NOTE: Obviously using Kodi Add-ons to stream movies or copyrighted content was not why Kodi exists. However, for the purpose of this article, assume you are tweaking Kodi to stream movies.

Before you use one of the Kodi’s Add-ons, check to see whether it uses some form of file sharing to download content for its users. In this article, I keep referring to the add-ons which use IP address-leaking networks as “Kodi Add-ons,” but as you see from the list above [all of which use these networks], *NONE* of them identified themselves as such an add-on. Assuming you will be using them for the purpose of acquiring or viewing copyrighted movies without a license (again, not my recommendation), avoid these plug-ins and any plug-ins which connect you unwittingly to file sharing networks. [Click to Tweet!]

Advice from a Kodi reddit user:

Generally speaking, if the setup or configuration of an add-on requires you to make significant changes to your environment, it’s probably to support the transfer of such files. If the setup installs and then starts showing you sources to stream from immediately without having to add/configure a bunch of extra crap, it’s just direct streaming from a web source and has no upload component to it. The only 2 I’ve seen that are “recommended” by certain people and are [REDACTED]. anything else just blatantly calls itself “[REDACTED] stream” or “best [REDACTED] addon” or “[REDACTED] streams” which should all be no-go’s if you don’t already have experience masking your location.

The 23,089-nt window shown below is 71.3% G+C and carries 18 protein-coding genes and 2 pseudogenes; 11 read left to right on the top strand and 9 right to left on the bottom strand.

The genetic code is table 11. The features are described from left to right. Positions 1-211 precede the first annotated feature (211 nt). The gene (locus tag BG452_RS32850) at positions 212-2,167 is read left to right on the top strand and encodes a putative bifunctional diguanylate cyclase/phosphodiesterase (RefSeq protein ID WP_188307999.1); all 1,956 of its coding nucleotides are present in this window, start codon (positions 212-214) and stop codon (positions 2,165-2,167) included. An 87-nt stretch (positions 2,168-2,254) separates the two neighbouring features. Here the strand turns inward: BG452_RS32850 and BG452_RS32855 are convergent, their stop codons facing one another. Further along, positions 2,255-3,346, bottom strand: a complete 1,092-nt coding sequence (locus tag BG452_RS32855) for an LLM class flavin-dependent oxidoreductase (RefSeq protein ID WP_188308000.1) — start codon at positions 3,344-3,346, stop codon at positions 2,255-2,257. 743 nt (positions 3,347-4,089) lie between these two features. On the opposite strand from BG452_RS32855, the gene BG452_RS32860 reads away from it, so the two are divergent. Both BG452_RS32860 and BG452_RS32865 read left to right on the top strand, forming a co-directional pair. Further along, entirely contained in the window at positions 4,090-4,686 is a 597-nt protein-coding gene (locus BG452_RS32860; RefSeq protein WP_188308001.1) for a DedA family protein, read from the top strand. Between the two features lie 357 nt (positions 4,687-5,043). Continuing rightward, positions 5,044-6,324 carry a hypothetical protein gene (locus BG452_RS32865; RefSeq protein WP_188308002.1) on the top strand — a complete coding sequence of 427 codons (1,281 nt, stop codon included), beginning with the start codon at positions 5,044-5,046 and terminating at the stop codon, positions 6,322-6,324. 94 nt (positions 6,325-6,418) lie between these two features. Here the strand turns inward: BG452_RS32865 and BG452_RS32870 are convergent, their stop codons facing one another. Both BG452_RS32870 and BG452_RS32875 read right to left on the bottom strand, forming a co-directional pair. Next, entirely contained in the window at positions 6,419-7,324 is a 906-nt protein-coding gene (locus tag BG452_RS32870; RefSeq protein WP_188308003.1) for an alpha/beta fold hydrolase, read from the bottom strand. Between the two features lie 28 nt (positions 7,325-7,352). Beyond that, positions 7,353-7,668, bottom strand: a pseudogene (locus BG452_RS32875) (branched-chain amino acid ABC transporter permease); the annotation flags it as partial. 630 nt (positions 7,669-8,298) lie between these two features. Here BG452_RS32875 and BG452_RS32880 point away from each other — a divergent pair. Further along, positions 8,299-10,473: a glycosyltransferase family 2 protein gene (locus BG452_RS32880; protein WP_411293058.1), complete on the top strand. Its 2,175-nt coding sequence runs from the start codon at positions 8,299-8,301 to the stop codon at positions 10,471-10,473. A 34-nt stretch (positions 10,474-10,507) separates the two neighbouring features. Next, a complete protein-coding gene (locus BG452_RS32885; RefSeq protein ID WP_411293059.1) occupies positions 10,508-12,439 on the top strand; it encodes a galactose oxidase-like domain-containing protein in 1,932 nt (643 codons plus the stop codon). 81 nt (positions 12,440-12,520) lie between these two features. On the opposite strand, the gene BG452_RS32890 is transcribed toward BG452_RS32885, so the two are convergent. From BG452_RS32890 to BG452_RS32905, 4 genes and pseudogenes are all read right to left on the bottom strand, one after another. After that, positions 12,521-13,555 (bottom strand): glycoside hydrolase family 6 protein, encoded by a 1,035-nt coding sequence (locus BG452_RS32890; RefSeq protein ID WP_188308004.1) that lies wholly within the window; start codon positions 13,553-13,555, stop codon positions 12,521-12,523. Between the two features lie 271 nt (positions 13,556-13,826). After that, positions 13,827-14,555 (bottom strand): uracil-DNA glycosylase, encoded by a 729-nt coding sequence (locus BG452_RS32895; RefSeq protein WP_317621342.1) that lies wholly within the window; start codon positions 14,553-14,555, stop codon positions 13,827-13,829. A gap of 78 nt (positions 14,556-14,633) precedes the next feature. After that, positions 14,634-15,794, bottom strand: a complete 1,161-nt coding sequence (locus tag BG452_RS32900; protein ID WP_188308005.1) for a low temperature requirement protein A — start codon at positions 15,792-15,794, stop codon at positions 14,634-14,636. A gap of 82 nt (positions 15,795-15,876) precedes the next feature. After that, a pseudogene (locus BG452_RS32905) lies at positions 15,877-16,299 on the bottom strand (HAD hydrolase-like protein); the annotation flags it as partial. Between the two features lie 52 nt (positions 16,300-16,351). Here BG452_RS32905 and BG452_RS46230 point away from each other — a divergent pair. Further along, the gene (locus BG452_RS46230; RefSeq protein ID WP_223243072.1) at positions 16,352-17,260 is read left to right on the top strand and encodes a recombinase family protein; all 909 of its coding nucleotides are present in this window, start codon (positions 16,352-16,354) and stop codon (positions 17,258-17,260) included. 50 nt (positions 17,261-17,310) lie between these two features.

My Opinion: Kodi Add-Ons can get you sued.

In sum, back to Kodi itself. It is no longer my opinion that you cannot get sued for using Kodi. If you are using one of the many Kodi Add-ons which connect a user to copyrighted content using a file sharing network — whether you are aware of it or not –, then of course you can get sued. The reason for this is such networks expose the IP address of the user using them. Personally, it is careless for programmers to make Kodi addons which use such file sharing networks, which is not what the Kodi software was meant to do.

[One last time… Please “Click to Tweet!” This will help share this information with others who can benefit from it.]


GOT WARNING LETTER FOR USING KODI?” written on 7/20/2017 by The [REDACTED] Guru
Kodi BAN – Kodi Add-On users panic over WARNING letter from US Department of Justice” written on 4/8/2017 by Express
“Kodi Addons – 2017 Updates for Kodi Users” written on 3/28/2017
Who’s behind the Kodi TV streaming stick crackdown?” written on 2/8/2017 by The Register
Comcast Starts Issuing Copyright Infringement Notices to Kodi Users” written on 10/21/2015 by Cord Cutters News

[CONTACT AN ATTORNEY: If you have a question for an attorney about a Kodi copyright case and options on how to proceed (even specifically for your circumstances), you can e-mail us at info[at], you can set up a free and confidential phone consultation to speak to us about your Kodi copyright lawsuit, or you can call us at 713-364-3476 (this is our Cashman Law Firm, PLLC’s number].